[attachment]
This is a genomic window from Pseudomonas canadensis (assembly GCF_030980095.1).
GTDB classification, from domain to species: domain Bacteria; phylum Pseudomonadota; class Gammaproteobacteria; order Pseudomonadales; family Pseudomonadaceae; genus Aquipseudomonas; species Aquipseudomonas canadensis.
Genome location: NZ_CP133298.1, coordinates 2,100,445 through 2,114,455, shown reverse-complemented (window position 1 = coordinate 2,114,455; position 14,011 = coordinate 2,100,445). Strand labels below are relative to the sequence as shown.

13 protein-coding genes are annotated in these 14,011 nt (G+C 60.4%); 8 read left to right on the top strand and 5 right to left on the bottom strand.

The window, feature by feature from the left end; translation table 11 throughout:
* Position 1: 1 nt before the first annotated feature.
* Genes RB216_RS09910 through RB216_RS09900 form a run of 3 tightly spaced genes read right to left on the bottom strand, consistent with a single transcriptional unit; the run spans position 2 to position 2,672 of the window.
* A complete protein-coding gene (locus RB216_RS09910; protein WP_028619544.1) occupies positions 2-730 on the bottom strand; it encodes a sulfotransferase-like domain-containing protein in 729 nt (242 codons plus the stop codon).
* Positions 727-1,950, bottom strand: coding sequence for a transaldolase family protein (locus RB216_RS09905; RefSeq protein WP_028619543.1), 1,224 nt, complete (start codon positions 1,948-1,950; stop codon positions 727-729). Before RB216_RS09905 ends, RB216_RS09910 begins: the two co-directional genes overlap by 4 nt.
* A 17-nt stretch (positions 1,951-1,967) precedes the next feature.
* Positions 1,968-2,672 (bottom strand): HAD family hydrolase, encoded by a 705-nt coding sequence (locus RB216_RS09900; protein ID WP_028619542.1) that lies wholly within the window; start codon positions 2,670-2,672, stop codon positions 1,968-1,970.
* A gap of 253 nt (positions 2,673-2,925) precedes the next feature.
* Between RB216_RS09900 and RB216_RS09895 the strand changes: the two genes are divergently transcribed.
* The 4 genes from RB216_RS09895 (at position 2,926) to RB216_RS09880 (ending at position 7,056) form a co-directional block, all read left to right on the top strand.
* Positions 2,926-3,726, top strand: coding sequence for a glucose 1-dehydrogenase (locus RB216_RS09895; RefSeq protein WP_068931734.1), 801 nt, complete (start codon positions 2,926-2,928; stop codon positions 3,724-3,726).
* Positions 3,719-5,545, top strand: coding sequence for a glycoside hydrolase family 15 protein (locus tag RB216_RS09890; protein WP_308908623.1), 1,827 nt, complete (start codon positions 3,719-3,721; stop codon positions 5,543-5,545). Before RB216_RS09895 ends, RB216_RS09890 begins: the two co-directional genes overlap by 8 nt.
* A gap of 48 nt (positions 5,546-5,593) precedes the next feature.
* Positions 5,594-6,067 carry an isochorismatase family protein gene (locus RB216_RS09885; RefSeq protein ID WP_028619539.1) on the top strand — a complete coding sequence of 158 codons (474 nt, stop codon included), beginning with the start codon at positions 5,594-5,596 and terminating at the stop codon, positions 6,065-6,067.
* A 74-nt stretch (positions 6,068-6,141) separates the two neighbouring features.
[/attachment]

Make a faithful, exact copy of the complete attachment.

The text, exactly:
This is a genomic window from Pseudomonas canadensis (assembly GCF_030980095.1).
GTDB classification, from domain to species: domain Bacteria; phylum Pseudomonadota; class Gammaproteobacteria; order Pseudomonadales; family Pseudomonadaceae; genus Aquipseudomonas; species Aquipseudomonas canadensis.
Genome location: NZ_CP133298.1, coordinates 2,100,445 through 2,114,455, shown reverse-complemented (window position 1 = coordinate 2,114,455; position 14,011 = coordinate 2,100,445). Strand labels below are relative to the sequence as shown.

13 protein-coding genes are annotated in these 14,011 nt (G+C 60.4%); 8 read left to right on the top strand and 5 right to left on the bottom strand.

The window, feature by feature from the left end; translation table 11 throughout:
* Position 1: 1 nt before the first annotated feature.
* Genes RB216_RS09910 through RB216_RS09900 form a run of 3 tightly spaced genes read right to left on the bottom strand, consistent with a single transcriptional unit; the run spans position 2 to position 2,672 of the window.
* A complete protein-coding gene (locus RB216_RS09910; protein WP_028619544.1) occupies positions 2-730 on the bottom strand; it encodes a sulfotransferase-like domain-containing protein in 729 nt (242 codons plus the stop codon).
* Positions 727-1,950, bottom strand: coding sequence for a transaldolase family protein (locus RB216_RS09905; RefSeq protein WP_028619543.1), 1,224 nt, complete (start codon positions 1,948-1,950; stop codon positions 727-729). Before RB216_RS09905 ends, RB216_RS09910 begins: the two co-directional genes overlap by 4 nt.
* A 17-nt stretch (positions 1,951-1,967) precedes the next feature.
* Positions 1,968-2,672 (bottom strand): HAD family hydrolase, encoded by a 705-nt coding sequence (locus RB216_RS09900; protein ID WP_028619542.1) that lies wholly within the window; start codon positions 2,670-2,672, stop codon positions 1,968-1,970.
* A gap of 253 nt (positions 2,673-2,925) precedes the next feature.
* Between RB216_RS09900 and RB216_RS09895 the strand changes: the two genes are divergently transcribed.
* The 4 genes from RB216_RS09895 (at position 2,926) to RB216_RS09880 (ending at position 7,056) form a co-directional block, all read left to right on the top strand.
* Positions 2,926-3,726, top strand: coding sequence for a glucose 1-dehydrogenase (locus RB216_RS09895; RefSeq protein WP_068931734.1), 801 nt, complete (start codon positions 2,926-2,928; stop codon positions 3,724-3,726).
* Positions 3,719-5,545, top strand: coding sequence for a glycoside hydrolase family 15 protein (locus tag RB216_RS09890; protein WP_308908623.1), 1,827 nt, complete (start codon positions 3,719-3,721; stop codon positions 5,543-5,545). Before RB216_RS09895 ends, RB216_RS09890 begins: the two co-directional genes overlap by 8 nt.
* A gap of 48 nt (positions 5,546-5,593) precedes the next feature.
* Positions 5,594-6,067 carry an isochorismatase family protein gene (locus RB216_RS09885; RefSeq protein ID WP_028619539.1) on the top strand — a complete coding sequence of 158 codons (474 nt, stop codon included), beginning with the start codon at positions 5,594-5,596 and terminating at the stop codon, positions 6,065-6,067.
* A 74-nt stretch (positions 6,068-6,141) separates the two neighbouring features.